BEIJING (Reuters) - Chinese President Xi Jinping gave a warm welcome to Prince William on Monday as he began the first visit to the mainland by a member of the British royal family in almost three decades, setting aside rancour with London over Hong Kong.
William's trip to China is the first since Queen Elizabeth and her husband, Prince Philip, paid a visit in 1986, and follows some sparring between London and Beijing over pro-democracy demonstrations last year in the former British colony of Hong Kong.
Meeting in Beijing's cavernous Great Hall of the People, William handed Xi an invitation from the queen for a state visit to Britain. Xi is expected go to London later this year for a visit that could include a stay at Buckingham Palace.
"The British royal family has great influence not just in Britain but across the world," Xi told William, having asked first about his wife and the baby they are expecting.
"Over many years the British royal family has shown interest in and support for the China-Britain relationship and members of the royal family have done a lot and positively contributed to exchanges and cooperation between our two countries," Xi said.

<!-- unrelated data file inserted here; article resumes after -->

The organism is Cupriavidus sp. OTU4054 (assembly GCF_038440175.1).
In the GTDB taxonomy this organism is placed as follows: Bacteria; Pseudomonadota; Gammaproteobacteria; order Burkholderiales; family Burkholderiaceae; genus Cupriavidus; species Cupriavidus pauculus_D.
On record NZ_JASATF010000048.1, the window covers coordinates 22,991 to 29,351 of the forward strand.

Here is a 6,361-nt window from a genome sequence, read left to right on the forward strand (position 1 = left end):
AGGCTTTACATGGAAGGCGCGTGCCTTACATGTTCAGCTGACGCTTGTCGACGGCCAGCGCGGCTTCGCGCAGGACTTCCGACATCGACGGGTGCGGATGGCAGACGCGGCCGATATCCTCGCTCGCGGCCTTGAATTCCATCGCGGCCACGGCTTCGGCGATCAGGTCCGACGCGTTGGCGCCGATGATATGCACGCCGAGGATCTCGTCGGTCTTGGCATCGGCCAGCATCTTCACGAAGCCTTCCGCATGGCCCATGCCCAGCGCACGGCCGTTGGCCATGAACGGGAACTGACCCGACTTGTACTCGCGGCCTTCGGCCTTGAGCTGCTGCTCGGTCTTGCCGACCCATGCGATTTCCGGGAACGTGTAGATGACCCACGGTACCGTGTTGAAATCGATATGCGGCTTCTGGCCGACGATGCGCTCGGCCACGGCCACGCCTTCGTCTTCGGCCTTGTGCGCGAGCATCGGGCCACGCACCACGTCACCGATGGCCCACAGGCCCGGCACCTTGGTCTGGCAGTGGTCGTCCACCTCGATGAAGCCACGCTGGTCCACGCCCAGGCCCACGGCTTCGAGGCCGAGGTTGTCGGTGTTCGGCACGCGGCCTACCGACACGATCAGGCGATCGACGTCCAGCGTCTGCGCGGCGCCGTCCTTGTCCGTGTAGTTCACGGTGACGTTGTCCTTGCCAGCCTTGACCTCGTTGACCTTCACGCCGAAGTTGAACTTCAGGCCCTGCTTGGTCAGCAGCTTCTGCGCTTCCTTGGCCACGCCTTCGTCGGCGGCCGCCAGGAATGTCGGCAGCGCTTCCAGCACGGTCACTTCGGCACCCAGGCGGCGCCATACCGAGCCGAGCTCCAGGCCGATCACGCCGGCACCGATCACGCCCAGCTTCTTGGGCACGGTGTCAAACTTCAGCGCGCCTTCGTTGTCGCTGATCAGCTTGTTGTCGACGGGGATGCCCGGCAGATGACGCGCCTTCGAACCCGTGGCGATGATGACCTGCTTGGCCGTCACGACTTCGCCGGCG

William, Queen Elizabeth's grandson and second-in-line to the throne, told Xi that he looked forward to the rest of his trip, which includes commercial capital Shanghai and an elephant sanctuary in the southwestern province of Yunnan.
"It's been a long interest of mine for many years to come and visit China," William said.
China's Foreign Ministry said the two also discussed soccer - Xi is a keen fan - as well as wildlife protection, a subject close to William's heart.
William said he hoped China could become a leader in the field of protecting animals, the foreign ministry added.
China last week announced a one-year ban on the import of African ivory carvings.
William has not been accompanied by his wife, Kate, who is due to give birth to the couple's second child in April.
William's father, Prince Charles, was among dignitaries at the handover of Hong Kong to China in 1997 under a "one country, two systems" formula that gave it a high degree of autonomy from the mainland.
Despite some disagreements over Hong Kong, China regards many aspects of British life positively.
The private British education system is popular with China's wealthy elite and British television shows like Downton Abbey are also widely watched, albeit on illegal downloads and pirated DVDs.
(Additional reporting by Joseph Campbell; Editing by Simon Cameron-Moore, Robert Birsel)